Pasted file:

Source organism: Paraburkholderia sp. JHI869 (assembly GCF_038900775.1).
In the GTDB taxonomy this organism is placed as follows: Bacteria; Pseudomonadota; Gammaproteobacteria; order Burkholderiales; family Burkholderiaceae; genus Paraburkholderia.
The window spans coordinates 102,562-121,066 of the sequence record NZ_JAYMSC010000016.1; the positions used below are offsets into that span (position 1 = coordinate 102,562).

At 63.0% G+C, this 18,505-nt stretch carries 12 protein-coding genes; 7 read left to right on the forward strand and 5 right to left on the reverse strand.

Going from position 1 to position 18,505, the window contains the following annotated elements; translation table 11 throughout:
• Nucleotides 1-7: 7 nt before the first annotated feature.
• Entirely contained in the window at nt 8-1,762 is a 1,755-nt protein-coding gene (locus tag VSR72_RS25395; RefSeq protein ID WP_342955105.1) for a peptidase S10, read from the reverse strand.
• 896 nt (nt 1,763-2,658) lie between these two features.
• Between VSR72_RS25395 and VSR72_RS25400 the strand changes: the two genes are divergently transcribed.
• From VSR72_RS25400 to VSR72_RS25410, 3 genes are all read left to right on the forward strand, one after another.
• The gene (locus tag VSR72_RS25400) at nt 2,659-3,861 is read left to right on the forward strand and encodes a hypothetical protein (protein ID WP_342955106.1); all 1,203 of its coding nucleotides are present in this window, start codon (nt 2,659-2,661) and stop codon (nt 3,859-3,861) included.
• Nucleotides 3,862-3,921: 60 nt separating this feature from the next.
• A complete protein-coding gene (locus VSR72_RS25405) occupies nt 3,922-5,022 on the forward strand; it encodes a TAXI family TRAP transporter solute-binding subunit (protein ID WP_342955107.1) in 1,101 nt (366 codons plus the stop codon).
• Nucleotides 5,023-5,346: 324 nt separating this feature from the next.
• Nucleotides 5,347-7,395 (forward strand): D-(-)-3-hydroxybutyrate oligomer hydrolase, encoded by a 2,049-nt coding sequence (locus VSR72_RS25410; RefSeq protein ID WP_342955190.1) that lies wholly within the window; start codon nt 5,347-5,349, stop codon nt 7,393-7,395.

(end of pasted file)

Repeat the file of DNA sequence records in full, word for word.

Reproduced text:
Source organism: Paraburkholderia sp. JHI869 (assembly GCF_038900775.1).
In the GTDB taxonomy this organism is placed as follows: Bacteria; Pseudomonadota; Gammaproteobacteria; order Burkholderiales; family Burkholderiaceae; genus Paraburkholderia.
The window spans coordinates 102,562-121,066 of the sequence record NZ_JAYMSC010000016.1; the positions used below are offsets into that span (position 1 = coordinate 102,562).

At 63.0% G+C, this 18,505-nt stretch carries 12 protein-coding genes; 7 read left to right on the forward strand and 5 right to left on the reverse strand.

Going from position 1 to position 18,505, the window contains the following annotated elements; translation table 11 throughout:
• Nucleotides 1-7: 7 nt before the first annotated feature.
• Entirely contained in the window at nt 8-1,762 is a 1,755-nt protein-coding gene (locus tag VSR72_RS25395; RefSeq protein ID WP_342955105.1) for a peptidase S10, read from the reverse strand.
• 896 nt (nt 1,763-2,658) lie between these two features.
• Between VSR72_RS25395 and VSR72_RS25400 the strand changes: the two genes are divergently transcribed.
• From VSR72_RS25400 to VSR72_RS25410, 3 genes are all read left to right on the forward strand, one after another.
• The gene (locus tag VSR72_RS25400) at nt 2,659-3,861 is read left to right on the forward strand and encodes a hypothetical protein (protein ID WP_342955106.1); all 1,203 of its coding nucleotides are present in this window, start codon (nt 2,659-2,661) and stop codon (nt 3,859-3,861) included.
• Nucleotides 3,862-3,921: 60 nt separating this feature from the next.
• A complete protein-coding gene (locus VSR72_RS25405) occupies nt 3,922-5,022 on the forward strand; it encodes a TAXI family TRAP transporter solute-binding subunit (protein ID WP_342955107.1) in 1,101 nt (366 codons plus the stop codon).
• Nucleotides 5,023-5,346: 324 nt separating this feature from the next.
• Nucleotides 5,347-7,395 (forward strand): D-(-)-3-hydroxybutyrate oligomer hydrolase, encoded by a 2,049-nt coding sequence (locus VSR72_RS25410; RefSeq protein ID WP_342955190.1) that lies wholly within the window; start codon nt 5,347-5,349, stop codon nt 7,393-7,395.